The dangers of having only one pandemic exit strategy

Zhaohui Su, Barry L. Bentley, Dean McDonnell, Ali Cheshmehzangi, Junaid Ahmad, Sabina Šegalo, Claudimar Pereira da Veiga, Yu Tao Xiang

Research output: Contribution to journalReview articlepeer-review

Abstract

Background: When it comes to pandemic response, preparation can be the key. Between 2020 and 2024, the fast-paced development of COVID-19—often compounded by pubic policies’ failures to reflect the latest reality and the public's divergent reactions to the pandemic and the policies—means that society should prepare for exit strategies that can reflect the reality of the pandemic and the interests of the people. Yet oftentimes societies only have one exit strategy with limited scope. This paper investigates the dangers of having only one pandemic exit strategy for pandemics like COVID-19. Methods: Analyses were based on a review of the literature on COVID-19 exit strategies and our own research. The PubMed literature search focused on two concepts—“COVID-19″ and “exit strategy”—and was limited to peer-reviewed papers published between 2020 and 2024 in English. Results: A total of 31 articles were included in the final review. Analyses showed that existing studies on COVID-19 exit strategies often focused on using the modelling method to gauge one exit strategy. Exit strategies were often discussed in the context of implementing, easing, or lifting specific pharmaceutical or non-pharmaceutical interventions. Staged and country-wide coordinated exit strategies were also discussed in the literature, both of which were often deemed as comparatively rigorous options compared to single or stand-alone exit strategies. Drawing on the overall development of COVID-19 and our own research, we presented and discussed the importance of having multiple exit strategies that are considerate of all possible pandemic trajectories, diverse interests of the public, and the communication challenges officials might face in introducing or implementing pandemic policies. Conclusion: This paper underscored the importance of having multiple exit strategies for societies to prepare for pandemics. The insights of this study can help inform health policies so that they can more comprehensively and compassionately protect the needs and wants of the “public” in public health, particularly in grave times like COVID-19.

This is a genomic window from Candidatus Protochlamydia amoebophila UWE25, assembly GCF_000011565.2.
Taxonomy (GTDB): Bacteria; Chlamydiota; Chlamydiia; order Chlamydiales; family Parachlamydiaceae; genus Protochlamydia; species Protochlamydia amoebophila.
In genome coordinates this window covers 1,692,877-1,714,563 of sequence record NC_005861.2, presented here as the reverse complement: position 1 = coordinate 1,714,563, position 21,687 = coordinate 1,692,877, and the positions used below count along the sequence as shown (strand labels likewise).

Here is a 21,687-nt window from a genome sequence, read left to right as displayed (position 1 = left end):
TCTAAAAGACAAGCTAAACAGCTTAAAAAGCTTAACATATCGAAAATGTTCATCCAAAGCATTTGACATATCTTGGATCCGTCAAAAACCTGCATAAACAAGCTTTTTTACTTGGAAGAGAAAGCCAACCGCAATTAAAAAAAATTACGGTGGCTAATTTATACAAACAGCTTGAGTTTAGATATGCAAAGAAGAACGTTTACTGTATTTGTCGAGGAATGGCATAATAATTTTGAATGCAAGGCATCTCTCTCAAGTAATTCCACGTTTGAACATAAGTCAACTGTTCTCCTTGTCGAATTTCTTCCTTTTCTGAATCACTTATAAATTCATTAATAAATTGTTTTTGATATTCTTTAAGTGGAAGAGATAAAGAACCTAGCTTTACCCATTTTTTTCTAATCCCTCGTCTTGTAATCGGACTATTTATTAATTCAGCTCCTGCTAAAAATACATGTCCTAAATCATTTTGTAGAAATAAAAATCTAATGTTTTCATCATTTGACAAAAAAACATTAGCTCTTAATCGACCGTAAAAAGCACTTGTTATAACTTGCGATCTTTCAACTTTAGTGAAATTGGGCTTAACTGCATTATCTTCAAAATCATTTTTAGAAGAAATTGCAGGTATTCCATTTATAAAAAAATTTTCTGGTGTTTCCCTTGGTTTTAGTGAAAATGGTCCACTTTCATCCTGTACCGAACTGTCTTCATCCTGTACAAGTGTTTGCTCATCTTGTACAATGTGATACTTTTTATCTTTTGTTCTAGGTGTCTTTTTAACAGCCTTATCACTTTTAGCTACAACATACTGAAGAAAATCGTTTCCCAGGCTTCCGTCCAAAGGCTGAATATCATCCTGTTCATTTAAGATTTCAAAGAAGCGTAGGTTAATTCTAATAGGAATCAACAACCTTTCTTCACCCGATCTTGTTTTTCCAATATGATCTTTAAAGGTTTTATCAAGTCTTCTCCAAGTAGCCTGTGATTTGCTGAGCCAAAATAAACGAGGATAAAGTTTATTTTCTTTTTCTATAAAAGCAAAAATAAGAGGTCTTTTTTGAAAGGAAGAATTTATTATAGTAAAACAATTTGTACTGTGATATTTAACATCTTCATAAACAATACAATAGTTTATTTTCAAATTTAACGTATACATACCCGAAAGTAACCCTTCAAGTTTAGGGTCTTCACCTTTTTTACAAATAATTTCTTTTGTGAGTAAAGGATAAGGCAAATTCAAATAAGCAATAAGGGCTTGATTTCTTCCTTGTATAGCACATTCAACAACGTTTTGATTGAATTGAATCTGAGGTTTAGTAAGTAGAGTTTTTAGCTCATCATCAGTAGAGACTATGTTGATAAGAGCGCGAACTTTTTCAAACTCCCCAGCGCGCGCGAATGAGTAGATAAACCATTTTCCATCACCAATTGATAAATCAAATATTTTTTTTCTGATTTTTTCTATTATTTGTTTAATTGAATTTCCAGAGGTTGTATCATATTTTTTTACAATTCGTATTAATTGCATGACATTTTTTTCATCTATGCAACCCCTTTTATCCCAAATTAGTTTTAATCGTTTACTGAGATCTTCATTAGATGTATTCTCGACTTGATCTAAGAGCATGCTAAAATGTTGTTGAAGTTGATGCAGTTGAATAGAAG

Original languageEnglish
Pages (from-to)1007-1012
Number of pages6
JournalJournal of Infection and Public Health
Volume17
Issue number6
DOIs
Publication statusPublished - 01 Jun 2024

Keywords

  • COVID-19/epidemiology
  • Communicable Disease Control/methods
  • Health Policy
  • Humans
  • Pandemics/prevention & control
  • Public Health
  • SARS-CoV-2

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